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Monday, July 28, 2014

The Nut Factory


The Nut Factory
by Brian Thomas Armstrong

    When I first arrived here I would sleep in the back of a truck-bed in my living room. I would wake up in the morning with nothing much to do, wondering, searching in my mind as to what I should partake in during my stay here - and then I found the factory, the old man told his visitor, with an enthused gleam in his eye.
    I started out by pulling taffy, and then tediously but joyously stretching it back and forth along the long walls of the factory’s warehouse. I then started making furniture so that I would have something to sit in while chewing on the fruits of my laborious creations. Then I started making shoes for the long walks I endured, and then grew to love, along the trail that I take to the market located in the middle of our town square in order to sell all the goods that I make, the old man said, brimming with pride.
    My success grew remarkably fast, so I then hired some of the locals that no one else would seem to hire, although they were perfectly fine men and women in my view,  and together we built the small industrial empire that you see here today, all based on candy and shoes that took the local business community around here by great surprise, creating many friends, and also a few formidable enemies if you know what I mean , he winked at his visitor looking very satisfied with himself – I am very very busy now as you can see, and I can hardly remember that dark place the state of my mind seemed to be trapped in before, when I was actively drinking that is. “I know how you feel pop, I’ve also been in that same dark place many times before,” the old man’s son told him in a somewhat solemn response. I’m very busy now as you can see, and I really must go, his father repeated once more. His son told him he wanted to come visit him again soon, and also bring some books back for him to read next time. Oh yes please do - said his father - but never mind the books, there is much for you to learn and do here, and I am in desperate need of help with my factory, as you can see I am very busy here. “I would like that allot pop,” replied his son, a sad smile was on his face as a tear started to well up in his eye. There was also a frazzled looking, somewhat confused and distracted smile on his father’s face as well, as father and son faced each other from across the long wooden table. Very fine then, said the old man, it was assuredly nice to see you again, and as I said before, I am very very busy here, and the factory needs me as you can see.  “OK pop, it was great to see you too,” he reached over and held/shook his dads hand for a brief minute, and then he stood up and left the room, forcing himself not to look back at his father as he walked away.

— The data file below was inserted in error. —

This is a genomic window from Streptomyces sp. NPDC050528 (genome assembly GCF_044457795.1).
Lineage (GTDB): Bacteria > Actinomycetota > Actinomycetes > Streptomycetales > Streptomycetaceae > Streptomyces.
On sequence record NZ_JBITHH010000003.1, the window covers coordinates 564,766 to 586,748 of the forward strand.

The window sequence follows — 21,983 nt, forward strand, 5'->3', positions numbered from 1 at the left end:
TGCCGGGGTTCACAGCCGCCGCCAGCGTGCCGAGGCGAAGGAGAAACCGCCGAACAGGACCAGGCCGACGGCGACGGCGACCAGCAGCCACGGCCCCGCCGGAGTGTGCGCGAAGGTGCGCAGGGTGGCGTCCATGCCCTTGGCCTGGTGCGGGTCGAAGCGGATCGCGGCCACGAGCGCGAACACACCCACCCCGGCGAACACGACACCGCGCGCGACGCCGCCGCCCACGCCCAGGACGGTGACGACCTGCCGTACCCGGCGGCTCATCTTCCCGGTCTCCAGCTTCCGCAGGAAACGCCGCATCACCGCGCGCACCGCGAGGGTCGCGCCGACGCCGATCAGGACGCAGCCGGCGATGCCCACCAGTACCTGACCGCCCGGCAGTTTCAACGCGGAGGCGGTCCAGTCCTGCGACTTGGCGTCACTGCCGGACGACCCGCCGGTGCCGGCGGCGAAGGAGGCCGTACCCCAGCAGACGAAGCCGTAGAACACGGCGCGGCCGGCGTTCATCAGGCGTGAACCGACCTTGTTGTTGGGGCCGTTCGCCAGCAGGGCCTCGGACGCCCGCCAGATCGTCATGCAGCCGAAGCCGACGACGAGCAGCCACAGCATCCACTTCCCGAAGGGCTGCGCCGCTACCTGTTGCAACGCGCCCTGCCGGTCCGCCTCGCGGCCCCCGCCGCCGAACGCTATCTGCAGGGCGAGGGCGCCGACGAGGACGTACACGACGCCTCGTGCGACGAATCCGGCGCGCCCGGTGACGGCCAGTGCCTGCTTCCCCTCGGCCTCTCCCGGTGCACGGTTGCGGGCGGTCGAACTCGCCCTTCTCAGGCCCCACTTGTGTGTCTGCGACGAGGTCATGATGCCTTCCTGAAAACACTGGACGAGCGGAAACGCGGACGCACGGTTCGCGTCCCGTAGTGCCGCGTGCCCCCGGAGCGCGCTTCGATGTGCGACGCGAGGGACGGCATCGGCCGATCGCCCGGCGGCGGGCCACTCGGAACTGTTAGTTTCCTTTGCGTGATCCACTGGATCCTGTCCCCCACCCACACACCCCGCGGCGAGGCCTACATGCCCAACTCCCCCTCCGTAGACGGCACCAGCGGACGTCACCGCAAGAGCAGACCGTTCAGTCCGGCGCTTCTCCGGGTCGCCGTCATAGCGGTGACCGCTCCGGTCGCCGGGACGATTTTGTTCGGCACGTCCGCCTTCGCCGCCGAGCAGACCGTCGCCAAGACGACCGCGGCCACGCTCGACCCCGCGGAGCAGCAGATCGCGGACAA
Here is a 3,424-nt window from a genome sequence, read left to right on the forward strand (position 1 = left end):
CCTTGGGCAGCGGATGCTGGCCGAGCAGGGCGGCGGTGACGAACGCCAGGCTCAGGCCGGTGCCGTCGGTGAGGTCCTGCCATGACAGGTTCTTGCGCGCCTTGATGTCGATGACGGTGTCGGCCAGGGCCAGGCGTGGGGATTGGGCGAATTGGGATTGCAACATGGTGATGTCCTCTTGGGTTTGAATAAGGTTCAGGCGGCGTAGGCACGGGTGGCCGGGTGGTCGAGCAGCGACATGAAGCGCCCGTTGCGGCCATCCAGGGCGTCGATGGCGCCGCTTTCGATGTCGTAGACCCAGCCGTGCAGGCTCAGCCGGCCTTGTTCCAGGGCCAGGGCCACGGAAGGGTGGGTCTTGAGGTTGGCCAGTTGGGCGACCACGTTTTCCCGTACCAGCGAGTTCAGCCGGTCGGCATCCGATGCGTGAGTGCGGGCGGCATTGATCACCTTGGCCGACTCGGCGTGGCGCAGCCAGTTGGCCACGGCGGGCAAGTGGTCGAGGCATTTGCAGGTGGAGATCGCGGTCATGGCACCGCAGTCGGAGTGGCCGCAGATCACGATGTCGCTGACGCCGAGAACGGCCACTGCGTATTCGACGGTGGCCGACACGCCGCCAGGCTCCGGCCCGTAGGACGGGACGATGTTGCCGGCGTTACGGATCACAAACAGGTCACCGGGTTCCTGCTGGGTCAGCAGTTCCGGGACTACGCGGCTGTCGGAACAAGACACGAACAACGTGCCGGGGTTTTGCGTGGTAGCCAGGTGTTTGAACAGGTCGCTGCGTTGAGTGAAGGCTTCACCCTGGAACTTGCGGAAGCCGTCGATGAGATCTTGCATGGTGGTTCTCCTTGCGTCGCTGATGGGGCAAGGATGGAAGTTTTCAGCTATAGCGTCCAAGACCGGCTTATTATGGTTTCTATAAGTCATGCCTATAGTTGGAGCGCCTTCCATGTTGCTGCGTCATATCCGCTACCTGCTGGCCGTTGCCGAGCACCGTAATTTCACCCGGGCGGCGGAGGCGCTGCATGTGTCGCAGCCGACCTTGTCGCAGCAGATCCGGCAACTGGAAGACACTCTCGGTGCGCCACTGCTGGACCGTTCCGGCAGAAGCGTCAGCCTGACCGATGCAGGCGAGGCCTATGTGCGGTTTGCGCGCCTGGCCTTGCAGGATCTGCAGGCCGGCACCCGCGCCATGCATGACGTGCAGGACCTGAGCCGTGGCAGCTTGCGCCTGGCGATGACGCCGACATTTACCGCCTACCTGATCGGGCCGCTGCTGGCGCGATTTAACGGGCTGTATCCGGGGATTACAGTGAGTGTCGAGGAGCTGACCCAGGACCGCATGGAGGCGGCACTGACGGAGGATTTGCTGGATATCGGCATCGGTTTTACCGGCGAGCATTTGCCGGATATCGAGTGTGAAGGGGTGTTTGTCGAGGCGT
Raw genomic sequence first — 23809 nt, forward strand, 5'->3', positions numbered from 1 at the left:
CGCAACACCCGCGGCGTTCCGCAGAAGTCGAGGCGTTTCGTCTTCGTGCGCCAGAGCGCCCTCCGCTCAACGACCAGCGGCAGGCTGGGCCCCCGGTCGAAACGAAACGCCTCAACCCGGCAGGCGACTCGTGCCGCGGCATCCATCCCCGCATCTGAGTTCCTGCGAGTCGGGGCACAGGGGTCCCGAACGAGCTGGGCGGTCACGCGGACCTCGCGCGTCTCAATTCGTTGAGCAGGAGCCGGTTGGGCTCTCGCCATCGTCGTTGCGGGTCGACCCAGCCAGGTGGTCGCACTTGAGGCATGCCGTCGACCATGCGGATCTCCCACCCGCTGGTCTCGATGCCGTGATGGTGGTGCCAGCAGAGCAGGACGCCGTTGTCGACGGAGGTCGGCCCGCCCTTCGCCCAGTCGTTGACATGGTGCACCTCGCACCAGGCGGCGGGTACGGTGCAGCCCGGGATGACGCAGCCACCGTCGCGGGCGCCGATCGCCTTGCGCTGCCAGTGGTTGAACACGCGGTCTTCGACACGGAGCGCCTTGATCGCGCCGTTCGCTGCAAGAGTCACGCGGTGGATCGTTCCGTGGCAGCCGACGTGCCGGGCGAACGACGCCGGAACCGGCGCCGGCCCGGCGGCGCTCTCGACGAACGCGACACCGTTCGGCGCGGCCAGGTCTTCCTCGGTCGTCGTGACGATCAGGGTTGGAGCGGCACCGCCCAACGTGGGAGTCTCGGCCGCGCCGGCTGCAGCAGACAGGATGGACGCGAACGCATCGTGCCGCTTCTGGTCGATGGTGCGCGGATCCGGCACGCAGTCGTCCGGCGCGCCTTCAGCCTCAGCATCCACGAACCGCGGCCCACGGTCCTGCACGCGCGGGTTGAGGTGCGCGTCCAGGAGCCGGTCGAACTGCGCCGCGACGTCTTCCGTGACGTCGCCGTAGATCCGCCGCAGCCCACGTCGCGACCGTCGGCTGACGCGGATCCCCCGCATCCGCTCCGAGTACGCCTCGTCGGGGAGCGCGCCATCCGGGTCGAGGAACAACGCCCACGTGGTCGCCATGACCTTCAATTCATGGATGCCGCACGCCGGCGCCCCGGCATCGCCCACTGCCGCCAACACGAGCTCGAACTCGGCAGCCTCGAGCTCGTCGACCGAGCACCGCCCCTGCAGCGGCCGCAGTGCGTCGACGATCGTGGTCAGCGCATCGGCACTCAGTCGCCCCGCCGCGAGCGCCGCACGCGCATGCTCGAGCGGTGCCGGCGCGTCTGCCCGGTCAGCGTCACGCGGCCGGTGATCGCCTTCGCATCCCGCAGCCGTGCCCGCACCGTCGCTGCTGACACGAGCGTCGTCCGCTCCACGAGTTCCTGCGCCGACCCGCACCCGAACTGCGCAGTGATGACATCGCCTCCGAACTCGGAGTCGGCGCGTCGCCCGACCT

The son looked back at the tall ominous brick building that housed/incarcerated his father as he often did, while walking slowly away from it towards his automobile in the always half empty dirt parking lot in front of the asylum. He was once again trying desperately to hold back the flood of welling tears that threatened to pour down the front of his youthful face. This was a sad routine he knew very well, and expected every time he left one of his few and fewer in-between visits with his disturbed father. He made another silent vow to himself that he would visit the institution more often – after all, his father certainly needed him now, more than he ever had before.